There’s a host of top Historic Sites in Argentina to visit and among the very best are San Ignacio Mini, La Recoleta Cemetery and Plaza de Mayo. Other popular sites tend to include Nuestra Senora de Loreto, Basilica de Nuestra Senora Del Pilar and Casa Rosada.
We’ve put together an experts guide to Argentine Cultural Places, Landmarks and Monuments, with our top ten places to visit as well as a full list of Historic Sites in Argentina, which shouldn’t be ignored if you have the time.
What are the best Historic Sites in Argentina?
San Ignacio Mini in Argentina is a UNESCO World Heritage site. Originally founded in approximately 1611, it formed part of a series of Jesuit Missions of the Guaranis established by the Society of Jesus or ‘Jesuits’. Many similar Jesuit missions were scattered across Argentina, Brazil and Paraguay.
A thriving settlement in the early 18th century, in 1767 the Jesuits were forced out after a campaign to suppress the Society of Jesus initiated by Pope Clement XIV. The mission itself was destroyed a year later.
Today, the ruins are some of the most well-preserved of the Jesuit Missions in South America and a popular tourist destination. They include a magnificent entrance, a church, a cemetery, a school, a large central square and approximately thirty houses of its original residents as well as several other original buildings.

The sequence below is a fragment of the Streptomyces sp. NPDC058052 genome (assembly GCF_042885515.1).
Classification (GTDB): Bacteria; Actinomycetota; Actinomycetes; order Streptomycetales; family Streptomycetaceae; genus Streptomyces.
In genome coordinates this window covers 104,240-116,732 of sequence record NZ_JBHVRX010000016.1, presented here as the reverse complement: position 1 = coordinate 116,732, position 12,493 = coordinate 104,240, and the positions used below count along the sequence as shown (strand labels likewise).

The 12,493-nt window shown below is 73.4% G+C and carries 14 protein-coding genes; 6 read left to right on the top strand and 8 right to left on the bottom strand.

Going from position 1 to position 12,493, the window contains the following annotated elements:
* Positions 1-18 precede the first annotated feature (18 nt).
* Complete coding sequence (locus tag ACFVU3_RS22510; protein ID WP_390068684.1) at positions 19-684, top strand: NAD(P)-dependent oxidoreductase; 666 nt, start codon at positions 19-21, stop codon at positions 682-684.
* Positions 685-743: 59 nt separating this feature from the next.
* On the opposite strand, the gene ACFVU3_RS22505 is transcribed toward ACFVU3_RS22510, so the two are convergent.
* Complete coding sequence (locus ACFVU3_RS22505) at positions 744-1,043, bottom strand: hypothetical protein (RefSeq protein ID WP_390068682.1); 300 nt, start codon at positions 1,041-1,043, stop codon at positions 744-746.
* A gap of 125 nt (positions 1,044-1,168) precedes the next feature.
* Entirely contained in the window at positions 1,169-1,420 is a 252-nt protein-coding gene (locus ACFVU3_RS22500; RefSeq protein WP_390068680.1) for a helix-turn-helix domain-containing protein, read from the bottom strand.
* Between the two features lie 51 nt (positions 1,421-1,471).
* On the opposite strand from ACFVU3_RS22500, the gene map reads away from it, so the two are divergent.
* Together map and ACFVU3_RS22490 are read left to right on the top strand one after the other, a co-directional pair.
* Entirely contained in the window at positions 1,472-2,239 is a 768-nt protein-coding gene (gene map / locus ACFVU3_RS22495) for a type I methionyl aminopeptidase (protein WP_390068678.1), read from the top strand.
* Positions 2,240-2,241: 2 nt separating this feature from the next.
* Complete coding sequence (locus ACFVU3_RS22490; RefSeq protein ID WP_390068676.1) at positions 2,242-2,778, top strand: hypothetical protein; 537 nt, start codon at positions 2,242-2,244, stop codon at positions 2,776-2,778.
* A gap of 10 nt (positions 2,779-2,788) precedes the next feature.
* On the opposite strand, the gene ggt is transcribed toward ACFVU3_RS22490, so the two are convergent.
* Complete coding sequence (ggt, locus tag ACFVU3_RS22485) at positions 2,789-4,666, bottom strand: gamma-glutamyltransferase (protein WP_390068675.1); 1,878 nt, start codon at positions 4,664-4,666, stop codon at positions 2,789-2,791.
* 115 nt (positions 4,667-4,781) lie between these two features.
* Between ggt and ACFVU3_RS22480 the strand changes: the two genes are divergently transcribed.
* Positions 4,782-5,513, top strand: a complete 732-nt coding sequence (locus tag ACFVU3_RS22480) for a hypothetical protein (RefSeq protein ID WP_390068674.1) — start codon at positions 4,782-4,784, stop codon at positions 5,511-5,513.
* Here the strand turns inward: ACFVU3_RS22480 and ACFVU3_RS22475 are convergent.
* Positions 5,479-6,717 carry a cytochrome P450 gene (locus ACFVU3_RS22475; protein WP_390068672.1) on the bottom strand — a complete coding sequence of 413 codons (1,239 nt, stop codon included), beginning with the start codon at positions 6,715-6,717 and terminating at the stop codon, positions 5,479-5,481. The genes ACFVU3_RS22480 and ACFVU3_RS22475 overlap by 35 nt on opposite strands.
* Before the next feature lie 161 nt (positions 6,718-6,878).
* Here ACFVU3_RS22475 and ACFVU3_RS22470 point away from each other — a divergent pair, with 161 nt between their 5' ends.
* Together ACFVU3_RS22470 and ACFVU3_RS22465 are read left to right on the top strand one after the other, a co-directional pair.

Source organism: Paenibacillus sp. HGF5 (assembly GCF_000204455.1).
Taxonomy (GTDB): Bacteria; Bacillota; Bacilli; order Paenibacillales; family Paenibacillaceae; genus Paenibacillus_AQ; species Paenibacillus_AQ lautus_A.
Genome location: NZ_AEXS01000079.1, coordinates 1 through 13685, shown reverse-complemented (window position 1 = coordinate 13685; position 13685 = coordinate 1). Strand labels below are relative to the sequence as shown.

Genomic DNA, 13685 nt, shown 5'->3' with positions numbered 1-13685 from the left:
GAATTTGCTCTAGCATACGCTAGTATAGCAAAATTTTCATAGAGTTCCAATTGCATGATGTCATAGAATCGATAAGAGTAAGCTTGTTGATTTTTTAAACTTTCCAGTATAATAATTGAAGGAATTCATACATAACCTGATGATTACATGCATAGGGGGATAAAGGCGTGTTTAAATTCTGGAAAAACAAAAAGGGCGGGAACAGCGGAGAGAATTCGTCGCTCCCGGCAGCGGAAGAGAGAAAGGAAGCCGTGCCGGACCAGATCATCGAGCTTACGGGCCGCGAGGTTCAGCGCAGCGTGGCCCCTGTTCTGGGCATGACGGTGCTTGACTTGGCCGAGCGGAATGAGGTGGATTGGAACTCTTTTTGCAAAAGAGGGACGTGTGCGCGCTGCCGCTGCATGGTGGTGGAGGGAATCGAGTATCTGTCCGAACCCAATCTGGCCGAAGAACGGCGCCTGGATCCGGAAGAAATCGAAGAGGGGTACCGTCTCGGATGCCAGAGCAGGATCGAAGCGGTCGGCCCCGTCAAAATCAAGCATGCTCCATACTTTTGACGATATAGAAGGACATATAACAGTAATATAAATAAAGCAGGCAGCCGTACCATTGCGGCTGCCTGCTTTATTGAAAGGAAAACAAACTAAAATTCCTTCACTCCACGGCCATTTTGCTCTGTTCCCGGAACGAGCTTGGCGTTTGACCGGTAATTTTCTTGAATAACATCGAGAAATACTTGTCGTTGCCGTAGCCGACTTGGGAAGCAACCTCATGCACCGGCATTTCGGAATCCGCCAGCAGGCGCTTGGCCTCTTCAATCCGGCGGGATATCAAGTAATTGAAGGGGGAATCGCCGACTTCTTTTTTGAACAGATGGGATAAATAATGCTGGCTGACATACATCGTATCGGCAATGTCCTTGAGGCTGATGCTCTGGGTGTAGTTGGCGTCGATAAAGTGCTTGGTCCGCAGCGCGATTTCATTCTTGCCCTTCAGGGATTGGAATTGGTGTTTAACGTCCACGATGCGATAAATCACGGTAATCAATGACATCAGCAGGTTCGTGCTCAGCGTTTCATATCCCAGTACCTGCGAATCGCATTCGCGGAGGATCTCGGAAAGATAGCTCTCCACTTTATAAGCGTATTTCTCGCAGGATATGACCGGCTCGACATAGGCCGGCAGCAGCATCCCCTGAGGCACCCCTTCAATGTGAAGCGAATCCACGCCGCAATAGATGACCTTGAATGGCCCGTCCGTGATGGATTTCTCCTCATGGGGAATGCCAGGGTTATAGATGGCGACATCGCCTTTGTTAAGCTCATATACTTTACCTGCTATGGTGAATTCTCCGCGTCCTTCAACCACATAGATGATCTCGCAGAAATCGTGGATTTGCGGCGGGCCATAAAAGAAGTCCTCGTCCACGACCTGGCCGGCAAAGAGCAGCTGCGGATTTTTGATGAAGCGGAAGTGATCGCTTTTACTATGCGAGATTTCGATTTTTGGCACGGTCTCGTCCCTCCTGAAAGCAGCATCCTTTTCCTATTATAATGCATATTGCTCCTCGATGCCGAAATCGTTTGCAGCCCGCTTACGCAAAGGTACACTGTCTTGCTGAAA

La Recoleta Cemetery (Cementerio de la Recoleta) is a world renowned cemetery in Argentina’s capital, Buenos Aires. Opulent and grand, La Recoleta Cemetery is characterized by a range of ornately decorated mausoleums, many of which are made of marble and adorned with statues. In fact, this over ground burial system is due to the fact that is anything buried underneath La Recoleta Cemetery’s marshy earth is likely to rise back to the surface.
La Recoleta Cemetery sees presidents and wealthy businessmen rub shoulders with poets, writers and boxers. Look out for presidents such as Raul Alfonsin, Arturo Umberto Illia, Hipólito Yrigoyen and Nicolás Avellaneda, one of Napoleon’s grandchildren Isabel Walewski Colonna and the boxer, Luis Ángel Firpo. It’s most famous resident is Eva Perón or “Evita”, who is buried in a black marble mausoleum owned by her family and listed under her maiden name “Maria Eva Duarte”.
Designed by a French engineer called Próspero Catelin, La Recoleta Cemetery more resembles a city than a burial ground, its impressive neo-classical gates opening up to winding tree-lined streets.
Inside La Recoleta Cemetery visitors can see a variety of graves, some better maintained than others, but altogether offering a fascinating tour through Argentinean history. English tours are available Tuesdays and Thursdays at 11am.
Plaza de Mayo is famous and politically significant square in Argentina’s capital, Buenos Aires. Established in 1580 and once known as Plaza de la Victoria, it was renamed as Plaza de Mayo in the nineteenth century following the May Revolution.